One of the most captivating questions concerning the interface between chemistry and biology is “How did inert matter transition into living matter?” Current living matter is far more evolved than primitive life forms: it is thought that the first cells did not contain proteins and were composed mainly of lipids, amino acids, and nucleic acids.1 It is intriguing to consider whether it is possible to engineer alternative life forms (or observe life-like behaviour) using alternative chemical building blocks. Successful recreation of behaviours like energy transformation, minimalistic metabolism, replication, growth, division, and “rudimentary” logic functions2 could facilitate experimental abstraction of the physical requirements of living systems.
In this work, we chose to emulate the circadian rhythm’s modulation of living organism metabolism in an inanimate matter system. We were specifically inspired by dynamic oscillations of non-equilibrium metabolite signalling in response to the day and night cycle, which are fundamental to achieving homeostasis and other physiological functions.
When we started this project, the first examples of hollow spheroidal bilayer membrane ensembles (polymersomes) capable of modulating (bio)catalytic rates in response to external stimuli were appearing in the literature.3 Such transitions are of high importance in living systems: in the presence of stimuli, cells adapt their functions to out-of-equilibrium states and when stimuli are removed, cells return to basal equilibrium conditions. In one of the examples, polymersome membranes were functionalised with Donor Acceptor Stenhouse Adducts (DASA)4 which, in the presence of light, isomerise from a non-polar, colourful triene-enol to a more polar, colourless cyclopentenone (Figure 1A). This isomerisation permeabilizes polymersome membranes to water-soluble fuel molecules, which are then transformed into products by encapsulated enzymes. In cells, the formation of products occurs through similar, albeit more complex, processes that that are also regulated by hierarchical feedback loop networks. As a step towards realisation of inanimate matter systems that imitate non-equilibrium processing in living cells, we asked ourselves how to engineer self-modulation into the light-responsive DASA-polymersome systems. We concluded that this might be achieved by encapsulating enzymes that produce coloured products which match the absorbance of the DASA in the polymersome membrane. These products would then compete for light absorption throughout the catalytic process. Accordingly, we encapsulated an esterase enzyme into the polymersome (DASA nanoreactor). This enzyme transforms esters into acids in the presence of a pH pigment that transitioned to a photomask. Throughout exposure to light, we observed an increase in photomask formation which was gradually interrupted (Figure 1B). We attributed this phenomenon to the inhibition of light absorption by the DASA-polymersomes leading to resealing of the membrane and blocking of the ester influx, which indicated that a light-mediated negative feedback loop had been established.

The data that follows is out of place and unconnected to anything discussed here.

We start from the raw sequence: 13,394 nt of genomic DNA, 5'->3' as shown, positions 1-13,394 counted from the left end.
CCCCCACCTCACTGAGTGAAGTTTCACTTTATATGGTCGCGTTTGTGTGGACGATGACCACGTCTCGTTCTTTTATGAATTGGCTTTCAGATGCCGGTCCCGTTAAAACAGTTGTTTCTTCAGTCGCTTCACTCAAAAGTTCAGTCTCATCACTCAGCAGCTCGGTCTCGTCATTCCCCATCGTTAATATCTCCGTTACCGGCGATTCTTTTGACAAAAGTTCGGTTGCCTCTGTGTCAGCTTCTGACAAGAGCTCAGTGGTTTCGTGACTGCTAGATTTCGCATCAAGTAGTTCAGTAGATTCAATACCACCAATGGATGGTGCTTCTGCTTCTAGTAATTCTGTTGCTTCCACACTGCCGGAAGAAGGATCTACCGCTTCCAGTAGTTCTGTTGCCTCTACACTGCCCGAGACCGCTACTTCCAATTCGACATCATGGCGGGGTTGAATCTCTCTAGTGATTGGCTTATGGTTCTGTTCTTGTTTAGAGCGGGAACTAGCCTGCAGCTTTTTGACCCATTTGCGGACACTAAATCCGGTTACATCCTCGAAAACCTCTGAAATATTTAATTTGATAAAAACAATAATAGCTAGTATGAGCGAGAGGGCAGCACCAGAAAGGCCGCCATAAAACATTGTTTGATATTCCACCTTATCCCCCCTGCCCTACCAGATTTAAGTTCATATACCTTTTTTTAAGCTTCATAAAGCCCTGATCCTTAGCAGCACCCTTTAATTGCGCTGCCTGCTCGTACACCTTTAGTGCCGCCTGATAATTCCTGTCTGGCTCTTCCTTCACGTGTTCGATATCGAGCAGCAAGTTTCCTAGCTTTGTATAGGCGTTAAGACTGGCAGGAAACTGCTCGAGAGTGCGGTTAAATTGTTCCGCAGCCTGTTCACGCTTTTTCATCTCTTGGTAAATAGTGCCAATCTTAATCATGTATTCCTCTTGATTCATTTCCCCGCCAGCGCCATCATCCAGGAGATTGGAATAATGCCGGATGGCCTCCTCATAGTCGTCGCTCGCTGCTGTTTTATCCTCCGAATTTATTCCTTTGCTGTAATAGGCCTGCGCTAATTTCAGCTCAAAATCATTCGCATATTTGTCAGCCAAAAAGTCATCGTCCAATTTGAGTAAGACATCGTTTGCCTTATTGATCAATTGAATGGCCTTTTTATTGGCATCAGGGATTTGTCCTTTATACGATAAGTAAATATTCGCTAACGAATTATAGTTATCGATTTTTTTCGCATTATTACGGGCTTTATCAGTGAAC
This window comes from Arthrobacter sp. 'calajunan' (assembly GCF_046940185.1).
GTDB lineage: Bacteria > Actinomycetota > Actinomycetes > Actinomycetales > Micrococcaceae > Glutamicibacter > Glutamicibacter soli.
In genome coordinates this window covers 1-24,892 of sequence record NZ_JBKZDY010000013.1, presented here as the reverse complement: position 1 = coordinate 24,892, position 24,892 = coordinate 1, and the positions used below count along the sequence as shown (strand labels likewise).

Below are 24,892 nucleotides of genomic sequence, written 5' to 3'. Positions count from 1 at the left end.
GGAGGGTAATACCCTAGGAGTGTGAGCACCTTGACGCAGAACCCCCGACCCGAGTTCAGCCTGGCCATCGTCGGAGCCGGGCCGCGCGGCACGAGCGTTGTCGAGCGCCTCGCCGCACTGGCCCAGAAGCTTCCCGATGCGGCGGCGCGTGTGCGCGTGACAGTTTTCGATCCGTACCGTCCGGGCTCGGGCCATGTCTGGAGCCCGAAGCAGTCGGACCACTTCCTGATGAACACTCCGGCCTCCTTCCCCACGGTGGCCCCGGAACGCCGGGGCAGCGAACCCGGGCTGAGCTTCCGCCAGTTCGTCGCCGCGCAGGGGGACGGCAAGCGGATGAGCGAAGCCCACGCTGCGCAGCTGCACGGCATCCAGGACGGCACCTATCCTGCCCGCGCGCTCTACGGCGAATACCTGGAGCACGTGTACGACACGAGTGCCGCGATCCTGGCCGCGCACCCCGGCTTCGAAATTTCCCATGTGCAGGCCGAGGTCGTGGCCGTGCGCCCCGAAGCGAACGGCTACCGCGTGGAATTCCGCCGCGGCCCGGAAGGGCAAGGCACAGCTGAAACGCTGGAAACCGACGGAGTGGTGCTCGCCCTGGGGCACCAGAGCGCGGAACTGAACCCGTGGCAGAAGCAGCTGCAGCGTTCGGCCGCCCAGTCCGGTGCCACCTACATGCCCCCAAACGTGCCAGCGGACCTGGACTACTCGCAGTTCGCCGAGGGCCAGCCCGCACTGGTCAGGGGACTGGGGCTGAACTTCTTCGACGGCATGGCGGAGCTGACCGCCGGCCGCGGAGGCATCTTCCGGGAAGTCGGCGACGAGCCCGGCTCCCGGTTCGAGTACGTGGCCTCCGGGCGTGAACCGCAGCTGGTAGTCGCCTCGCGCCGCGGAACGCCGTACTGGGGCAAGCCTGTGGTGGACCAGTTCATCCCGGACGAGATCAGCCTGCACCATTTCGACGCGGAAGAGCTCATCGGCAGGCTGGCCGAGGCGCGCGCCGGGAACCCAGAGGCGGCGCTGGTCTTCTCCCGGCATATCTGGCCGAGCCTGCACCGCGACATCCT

Though we added a new level of regulation to these cell-like systems, natural cells are capable of responding to stimuli multiple times. Therefore, we built a second polymersome nanoreactor with an intrinsically permeable membrane and encapsulated urease (urease nanoreactor, Figure 1C). In the presence of urea, urease produces ammonia under acidic conditions, which results in an increase in pH and switches off the enzyme in mild alkaline conditions. Urease becomes active again when the medium is re-acidified (Figure 1D), providing a pH-mediated negative feedback loop.